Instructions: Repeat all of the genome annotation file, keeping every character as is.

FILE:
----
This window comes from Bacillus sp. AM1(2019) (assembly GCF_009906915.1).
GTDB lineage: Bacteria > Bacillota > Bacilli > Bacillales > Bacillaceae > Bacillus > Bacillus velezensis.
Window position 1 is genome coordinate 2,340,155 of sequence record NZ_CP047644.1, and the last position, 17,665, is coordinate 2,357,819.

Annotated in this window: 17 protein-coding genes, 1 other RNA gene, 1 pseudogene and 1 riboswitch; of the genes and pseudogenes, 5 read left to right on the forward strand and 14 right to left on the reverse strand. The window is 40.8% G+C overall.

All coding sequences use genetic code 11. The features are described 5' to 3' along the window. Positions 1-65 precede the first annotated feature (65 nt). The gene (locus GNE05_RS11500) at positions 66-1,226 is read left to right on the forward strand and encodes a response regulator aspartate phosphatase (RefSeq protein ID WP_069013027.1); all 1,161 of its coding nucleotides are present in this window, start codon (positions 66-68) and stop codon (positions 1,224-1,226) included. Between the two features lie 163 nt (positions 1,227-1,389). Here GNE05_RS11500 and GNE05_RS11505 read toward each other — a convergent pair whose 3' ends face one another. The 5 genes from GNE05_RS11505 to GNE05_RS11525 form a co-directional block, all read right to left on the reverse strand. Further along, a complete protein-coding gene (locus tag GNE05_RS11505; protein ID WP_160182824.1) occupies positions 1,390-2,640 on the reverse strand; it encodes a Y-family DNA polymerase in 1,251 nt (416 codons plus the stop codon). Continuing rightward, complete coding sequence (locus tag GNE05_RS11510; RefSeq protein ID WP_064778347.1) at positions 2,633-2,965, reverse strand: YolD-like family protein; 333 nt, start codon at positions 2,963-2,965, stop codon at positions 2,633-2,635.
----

This window comes from Bacillus sp. AM1(2019) (assembly GCF_009906915.1).
GTDB lineage: Bacteria > Bacillota > Bacilli > Bacillales > Bacillaceae > Bacillus > Bacillus velezensis.
Window position 1 is genome coordinate 2,340,155 of sequence record NZ_CP047644.1, and the last position, 17,665, is coordinate 2,357,819.

Annotated in this window: 17 protein-coding genes, 1 other RNA gene, 1 pseudogene and 1 riboswitch; of the genes and pseudogenes, 5 read left to right on the forward strand and 14 right to left on the reverse strand. The window is 40.8% G+C overall.

All coding sequences use genetic code 11. The features are described 5' to 3' along the window. Positions 1-65 precede the first annotated feature (65 nt). The gene (locus GNE05_RS11500) at positions 66-1,226 is read left to right on the forward strand and encodes a response regulator aspartate phosphatase (RefSeq protein ID WP_069013027.1); all 1,161 of its coding nucleotides are present in this window, start codon (positions 66-68) and stop codon (positions 1,224-1,226) included. Between the two features lie 163 nt (positions 1,227-1,389). Here GNE05_RS11500 and GNE05_RS11505 read toward each other — a convergent pair whose 3' ends face one another. The 5 genes from GNE05_RS11505 to GNE05_RS11525 form a co-directional block, all read right to left on the reverse strand. Further along, a complete protein-coding gene (locus tag GNE05_RS11505; protein ID WP_160182824.1) occupies positions 1,390-2,640 on the reverse strand; it encodes a Y-family DNA polymerase in 1,251 nt (416 codons plus the stop codon). Continuing rightward, complete coding sequence (locus tag GNE05_RS11510; RefSeq protein ID WP_064778347.1) at positions 2,633-2,965, reverse strand: YolD-like family protein; 333 nt, start codon at positions 2,963-2,965, stop codon at positions 2,633-2,635.